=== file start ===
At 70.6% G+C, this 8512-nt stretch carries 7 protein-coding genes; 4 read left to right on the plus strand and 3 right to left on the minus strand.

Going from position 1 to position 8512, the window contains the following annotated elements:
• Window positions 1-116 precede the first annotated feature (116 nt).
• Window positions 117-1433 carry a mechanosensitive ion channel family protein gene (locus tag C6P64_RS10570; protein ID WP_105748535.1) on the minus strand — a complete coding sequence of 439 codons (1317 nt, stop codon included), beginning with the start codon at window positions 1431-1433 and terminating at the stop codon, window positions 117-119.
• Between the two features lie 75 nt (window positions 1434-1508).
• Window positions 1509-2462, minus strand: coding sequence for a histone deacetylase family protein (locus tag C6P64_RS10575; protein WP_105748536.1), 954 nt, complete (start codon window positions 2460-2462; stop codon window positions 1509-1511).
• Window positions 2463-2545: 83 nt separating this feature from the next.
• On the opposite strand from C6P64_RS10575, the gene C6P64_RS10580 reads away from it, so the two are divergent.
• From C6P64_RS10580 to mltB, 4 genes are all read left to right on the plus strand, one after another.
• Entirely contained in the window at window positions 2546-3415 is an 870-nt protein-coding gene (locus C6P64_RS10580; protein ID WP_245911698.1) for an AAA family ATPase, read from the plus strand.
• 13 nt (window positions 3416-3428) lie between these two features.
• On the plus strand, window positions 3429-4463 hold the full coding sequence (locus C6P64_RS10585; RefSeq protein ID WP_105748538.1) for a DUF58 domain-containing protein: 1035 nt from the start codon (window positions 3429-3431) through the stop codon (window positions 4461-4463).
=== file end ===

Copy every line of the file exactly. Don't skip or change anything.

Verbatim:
At 70.6% G+C, this 8512-nt stretch carries 7 protein-coding genes; 4 read left to right on the plus strand and 3 right to left on the minus strand.

Going from position 1 to position 8512, the window contains the following annotated elements:
• Window positions 1-116 precede the first annotated feature (116 nt).
• Window positions 117-1433 carry a mechanosensitive ion channel family protein gene (locus tag C6P64_RS10570; protein ID WP_105748535.1) on the minus strand — a complete coding sequence of 439 codons (1317 nt, stop codon included), beginning with the start codon at window positions 1431-1433 and terminating at the stop codon, window positions 117-119.
• Between the two features lie 75 nt (window positions 1434-1508).
• Window positions 1509-2462, minus strand: coding sequence for a histone deacetylase family protein (locus tag C6P64_RS10575; protein WP_105748536.1), 954 nt, complete (start codon window positions 2460-2462; stop codon window positions 1509-1511).
• Window positions 2463-2545: 83 nt separating this feature from the next.
• On the opposite strand from C6P64_RS10575, the gene C6P64_RS10580 reads away from it, so the two are divergent.
• From C6P64_RS10580 to mltB, 4 genes are all read left to right on the plus strand, one after another.
• Entirely contained in the window at window positions 2546-3415 is an 870-nt protein-coding gene (locus C6P64_RS10580; protein ID WP_245911698.1) for an AAA family ATPase, read from the plus strand.
• 13 nt (window positions 3416-3428) lie between these two features.
• On the plus strand, window positions 3429-4463 hold the full coding sequence (locus C6P64_RS10585; RefSeq protein ID WP_105748538.1) for a DUF58 domain-containing protein: 1035 nt from the start codon (window positions 3429-3431) through the stop codon (window positions 4461-4463).